Researchers have developed a biosensor that uses antibodies to detect molecules in the body’s fluids, so often indicative of disease.
The Leeds University team claim the device could test for cancer and multiple sclerosis in 15 minutes. As well as being quick, the technology could be used to better inform GPs prior to hospital referrals.
The technology was developed through a European collaboration of researchers and commercial partners in a €2.7m (£2m) project called ELISHA (Electro-Immunointerfaces and Surface Nanobiotechnology: A Heterodoxical Approach).
At present the technology is the size of a shoebox, but the team believes it could be developed into a wireless debit card terminal-sized device, into which different sensor chips could be inserted depending on the disease being tested for.
‘The test is faster and cheaper than current methods and doesn’t require a laboratory,’ said project co-ordinator Dr Paul Millner, a biological sciences professor at Leeds. ‘So even a small hospital or clinic could have a machine and test for a particular marker [of a biological disease].’
Many biosensor technologies employ a technique called ELISA (Enzyme-Linked ImmunoSorbent Assay) a laboratory method used to detect the presence of antigens (foreign substance that stimulate the production of antibodies) or antibodies in biological samples. But the process is time-consuming and requires highly-trained staff.
The team believes biosensors based on antibodies are more versatile and that a sensor could be designed to detect almost any molecule.
The biosensor is based on the way immune cells recognise and stop the spread of invading viruses by producing attack molecules called antibodies. Immune cells learn to produce a new type of antibody for each new virus.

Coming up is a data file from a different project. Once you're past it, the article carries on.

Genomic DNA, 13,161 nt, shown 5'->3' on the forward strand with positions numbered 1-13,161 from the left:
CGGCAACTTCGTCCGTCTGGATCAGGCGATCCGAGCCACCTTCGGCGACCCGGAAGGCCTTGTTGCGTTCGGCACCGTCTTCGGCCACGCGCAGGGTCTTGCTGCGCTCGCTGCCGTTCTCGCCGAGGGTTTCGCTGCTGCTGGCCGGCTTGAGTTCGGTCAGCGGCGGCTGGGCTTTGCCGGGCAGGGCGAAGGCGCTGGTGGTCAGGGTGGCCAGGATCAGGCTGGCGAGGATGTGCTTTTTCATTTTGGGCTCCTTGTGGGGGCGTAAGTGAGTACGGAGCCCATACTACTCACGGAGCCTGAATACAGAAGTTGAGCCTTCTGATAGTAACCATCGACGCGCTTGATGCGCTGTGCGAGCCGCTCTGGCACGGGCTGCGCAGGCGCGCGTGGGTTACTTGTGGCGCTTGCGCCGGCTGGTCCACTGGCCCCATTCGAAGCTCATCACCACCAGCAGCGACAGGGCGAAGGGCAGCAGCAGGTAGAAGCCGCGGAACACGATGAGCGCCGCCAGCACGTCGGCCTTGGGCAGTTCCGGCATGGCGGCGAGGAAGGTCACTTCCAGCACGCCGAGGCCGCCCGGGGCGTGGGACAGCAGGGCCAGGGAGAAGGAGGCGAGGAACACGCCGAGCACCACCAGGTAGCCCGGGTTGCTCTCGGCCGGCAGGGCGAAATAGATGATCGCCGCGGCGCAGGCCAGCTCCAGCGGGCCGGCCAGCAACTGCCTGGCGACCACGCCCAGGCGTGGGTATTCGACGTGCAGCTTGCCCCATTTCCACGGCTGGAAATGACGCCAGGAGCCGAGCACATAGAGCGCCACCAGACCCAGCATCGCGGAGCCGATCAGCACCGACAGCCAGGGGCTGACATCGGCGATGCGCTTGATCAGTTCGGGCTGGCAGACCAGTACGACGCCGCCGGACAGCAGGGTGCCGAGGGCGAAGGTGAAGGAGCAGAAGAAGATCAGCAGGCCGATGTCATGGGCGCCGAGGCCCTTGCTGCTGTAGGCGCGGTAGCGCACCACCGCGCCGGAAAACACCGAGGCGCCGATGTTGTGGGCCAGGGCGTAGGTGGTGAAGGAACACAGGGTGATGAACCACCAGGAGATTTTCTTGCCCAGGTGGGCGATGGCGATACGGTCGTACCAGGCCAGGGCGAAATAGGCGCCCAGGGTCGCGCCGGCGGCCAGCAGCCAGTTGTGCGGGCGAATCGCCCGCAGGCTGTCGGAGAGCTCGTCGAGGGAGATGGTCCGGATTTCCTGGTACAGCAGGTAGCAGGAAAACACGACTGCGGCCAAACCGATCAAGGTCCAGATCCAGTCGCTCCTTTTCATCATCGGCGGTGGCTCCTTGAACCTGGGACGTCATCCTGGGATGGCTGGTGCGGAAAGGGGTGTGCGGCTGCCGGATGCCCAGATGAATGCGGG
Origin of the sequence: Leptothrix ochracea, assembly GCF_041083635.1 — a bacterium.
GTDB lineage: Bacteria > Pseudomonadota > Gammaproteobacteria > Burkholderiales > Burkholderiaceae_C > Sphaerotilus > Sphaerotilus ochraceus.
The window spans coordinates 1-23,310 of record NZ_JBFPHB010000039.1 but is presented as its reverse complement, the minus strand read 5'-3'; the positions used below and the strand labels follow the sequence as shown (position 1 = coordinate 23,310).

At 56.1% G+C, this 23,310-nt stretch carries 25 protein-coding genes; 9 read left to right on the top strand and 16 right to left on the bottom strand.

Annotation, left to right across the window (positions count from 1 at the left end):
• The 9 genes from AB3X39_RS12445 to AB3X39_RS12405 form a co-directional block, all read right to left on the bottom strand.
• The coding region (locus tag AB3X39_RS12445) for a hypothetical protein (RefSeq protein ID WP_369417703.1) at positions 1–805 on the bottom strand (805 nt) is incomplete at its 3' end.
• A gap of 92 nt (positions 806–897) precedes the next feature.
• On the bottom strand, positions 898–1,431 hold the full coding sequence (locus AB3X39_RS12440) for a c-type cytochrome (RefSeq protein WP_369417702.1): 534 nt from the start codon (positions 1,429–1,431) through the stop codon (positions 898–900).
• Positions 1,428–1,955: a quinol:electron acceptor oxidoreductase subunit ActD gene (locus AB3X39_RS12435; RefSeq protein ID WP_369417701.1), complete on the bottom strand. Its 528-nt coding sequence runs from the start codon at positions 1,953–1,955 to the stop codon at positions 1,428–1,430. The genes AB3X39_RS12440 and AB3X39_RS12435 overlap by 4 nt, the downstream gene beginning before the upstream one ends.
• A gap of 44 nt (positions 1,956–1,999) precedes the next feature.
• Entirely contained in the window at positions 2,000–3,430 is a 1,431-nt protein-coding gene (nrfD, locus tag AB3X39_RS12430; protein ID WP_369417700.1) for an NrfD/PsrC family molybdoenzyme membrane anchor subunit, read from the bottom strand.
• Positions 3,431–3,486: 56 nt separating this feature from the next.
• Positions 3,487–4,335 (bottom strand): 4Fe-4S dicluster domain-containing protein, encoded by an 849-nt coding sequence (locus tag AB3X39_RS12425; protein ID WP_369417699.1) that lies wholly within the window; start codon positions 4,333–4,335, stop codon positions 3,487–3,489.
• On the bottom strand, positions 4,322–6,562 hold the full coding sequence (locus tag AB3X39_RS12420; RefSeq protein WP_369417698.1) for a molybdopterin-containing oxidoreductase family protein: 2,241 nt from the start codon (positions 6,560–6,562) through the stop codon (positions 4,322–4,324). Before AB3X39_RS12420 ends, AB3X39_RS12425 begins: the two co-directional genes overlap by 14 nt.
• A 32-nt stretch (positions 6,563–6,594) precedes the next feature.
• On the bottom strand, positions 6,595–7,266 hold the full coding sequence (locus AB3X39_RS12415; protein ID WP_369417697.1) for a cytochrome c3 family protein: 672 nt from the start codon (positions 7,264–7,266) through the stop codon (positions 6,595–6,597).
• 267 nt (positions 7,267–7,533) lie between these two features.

Millner said the ability to manipulate this recognition system allows them to create specially-tailored biosensors. An antibody could be created, he said, by immunising an animal such as a sheep for a specific disease such as TB. ‘You would then draw blood from the sheep and extract the antibodies,’ said Millner.
The antibodies would then be attached to an electrode surface on a microchip using a special chemical process. The biosensor could then be used to test the contents of a person’s bodily fluid, which could be blood, urine — or spinal fluid in the case of suspected MS.
If the antibody detected an antigen it would bind to it. Millner explained that this action effectively changes the electrical current from the sensor. The change in current is proportional to the amount of substance present. ‘The more antigen in your sample, the more binds, and the bigger the signal,’ he said. ‘The testing machine would then calibrate this information and tell a clinician the concentration of antigen in a sample.’
So far the biosensors have been shown to detect analytes (substances being measured) including biomarkers present in prostate and ovarian cancer, stroke, heart disease and fungal infections. The team also believes the biosensors could test for TB and HIV.
Millner said his group also sees uses for its device in environmental applications, such as testing for herbicides or pesticides in water and antibiotics in milk.